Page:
The Copper Coast is a UNESCO Global Geopark. There are 169 Global Geoparks in the world in 44 countries. The Copper Coast is one of the longest standing Geoparks. It gives Co Waterford a UNESCO site of the same standing as a UNESCO World Heritage site; The Geopark designated having been established more recently but much more proactive with ongoing community engagement, multi-heritage involvement and tourism facilitation.
Every year, the value of the Geopark designation, whether measured in terms of organic press mentions, increased visitor numbers, sense of place, number of events run directly, educational and awareness raising activities, or simply through enhanced status delivers a several fold return for any public money invested.
While the Copper Coast Geopark welcomes continued recognition from the Council, to maintain this internationally recognised status and leverage further benefit from the designation, the level of financial support provided, which has been unchanged since at least 2011, needs to increase.
Ultimately, as more countries and areas attempt to gain it, the status of UNESCO Global Geopark is becoming harder to maintain and, if lost, almost impossible to regain. As the Geopark is run by a private, non-profit (registered charity), company with increasing responsibilities and a mostly fixed income, this status may soon be endangered due to lack of funding. While our visibility and role within the community, in Waterford and nationally, increases, our organisation has only one year round, mostly part time, member of staff (funded by the GSI). Otherwise, we have relied thus far on sourcing funding from EU funding on a project by project basis. However with human resources strained post COVID-19, our capacity to find and rely on project based funding has dramatically diminished.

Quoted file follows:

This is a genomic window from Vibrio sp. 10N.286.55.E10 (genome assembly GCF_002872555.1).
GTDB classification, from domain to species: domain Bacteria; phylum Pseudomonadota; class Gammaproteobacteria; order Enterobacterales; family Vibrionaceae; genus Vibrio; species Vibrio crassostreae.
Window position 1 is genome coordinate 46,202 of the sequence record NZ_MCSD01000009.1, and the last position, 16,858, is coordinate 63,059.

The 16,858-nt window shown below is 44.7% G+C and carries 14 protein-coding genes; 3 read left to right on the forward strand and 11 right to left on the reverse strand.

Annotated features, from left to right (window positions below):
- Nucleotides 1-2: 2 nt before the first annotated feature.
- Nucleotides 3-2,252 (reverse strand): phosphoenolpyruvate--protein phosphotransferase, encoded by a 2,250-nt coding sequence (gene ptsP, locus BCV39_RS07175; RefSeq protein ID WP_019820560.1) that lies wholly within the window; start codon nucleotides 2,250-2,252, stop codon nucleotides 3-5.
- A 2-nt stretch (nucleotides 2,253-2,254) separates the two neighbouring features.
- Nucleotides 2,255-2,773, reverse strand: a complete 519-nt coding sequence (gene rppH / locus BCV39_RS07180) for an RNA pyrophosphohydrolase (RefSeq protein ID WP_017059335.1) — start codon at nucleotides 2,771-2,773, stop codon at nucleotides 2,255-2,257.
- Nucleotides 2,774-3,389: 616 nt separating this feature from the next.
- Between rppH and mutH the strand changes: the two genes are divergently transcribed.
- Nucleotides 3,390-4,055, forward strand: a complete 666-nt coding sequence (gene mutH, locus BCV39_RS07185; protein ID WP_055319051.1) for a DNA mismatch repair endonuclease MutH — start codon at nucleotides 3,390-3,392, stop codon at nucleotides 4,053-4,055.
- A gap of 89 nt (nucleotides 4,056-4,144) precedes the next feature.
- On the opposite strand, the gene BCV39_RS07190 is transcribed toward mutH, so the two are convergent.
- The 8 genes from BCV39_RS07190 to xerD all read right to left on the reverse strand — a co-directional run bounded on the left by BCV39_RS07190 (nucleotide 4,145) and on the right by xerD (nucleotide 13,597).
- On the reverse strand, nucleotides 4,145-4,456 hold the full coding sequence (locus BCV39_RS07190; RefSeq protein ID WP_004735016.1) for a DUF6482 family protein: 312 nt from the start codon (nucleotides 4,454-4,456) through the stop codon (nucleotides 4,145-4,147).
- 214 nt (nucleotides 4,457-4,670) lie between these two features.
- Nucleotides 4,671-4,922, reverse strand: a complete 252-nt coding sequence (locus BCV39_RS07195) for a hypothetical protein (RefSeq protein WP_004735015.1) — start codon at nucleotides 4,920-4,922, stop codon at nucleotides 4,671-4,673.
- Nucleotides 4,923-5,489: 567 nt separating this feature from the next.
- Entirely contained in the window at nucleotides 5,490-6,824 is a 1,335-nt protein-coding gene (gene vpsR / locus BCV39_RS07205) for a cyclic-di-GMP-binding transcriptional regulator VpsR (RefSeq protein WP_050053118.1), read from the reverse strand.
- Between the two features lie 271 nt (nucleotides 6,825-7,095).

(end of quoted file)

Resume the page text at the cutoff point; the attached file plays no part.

These issues are compounded by the significantly increased costs of maintaining a visitor centre (the cost of insuring which alone has increased by 300% in recent years). As it stands, the Geopark will have difficulty covering the present cost of maintianing the designation, running a visitor and preserving mining heritage sites in the medium term.
If the Council wishes to maintain the UNESCO status of the Copper Coast and leverage the vast potential for a sustainable tourism destination held within it, further financial support is required. The Copper Coast is the only Geopark that we know (internationally) that exists entirely independently of its local authority from an organisational point of view.
We request that the Council at least consider matching the contribution made by the Geological Survey of Ireland and make this a policy objective. The return on investment for doing so would be immense compared to the cost of attempting to either restore the Copper Coast designation where it was lost or to fund an alternative project in the area.
We attach to this submission a number of recent reports which reccomend increased support for the Geopark.